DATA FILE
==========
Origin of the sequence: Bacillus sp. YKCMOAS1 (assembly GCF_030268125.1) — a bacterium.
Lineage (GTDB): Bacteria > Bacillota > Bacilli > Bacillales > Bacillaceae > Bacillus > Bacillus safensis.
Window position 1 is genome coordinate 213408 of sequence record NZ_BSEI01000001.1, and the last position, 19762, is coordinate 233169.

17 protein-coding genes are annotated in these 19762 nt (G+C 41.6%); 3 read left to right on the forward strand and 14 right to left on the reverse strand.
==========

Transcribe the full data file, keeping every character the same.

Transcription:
Origin of the sequence: Bacillus sp. YKCMOAS1 (assembly GCF_030268125.1) — a bacterium.
Lineage (GTDB): Bacteria > Bacillota > Bacilli > Bacillales > Bacillaceae > Bacillus > Bacillus safensis.
Window position 1 is genome coordinate 213408 of sequence record NZ_BSEI01000001.1, and the last position, 19762, is coordinate 233169.

17 protein-coding genes are annotated in these 19762 nt (G+C 41.6%); 3 read left to right on the forward strand and 14 right to left on the reverse strand.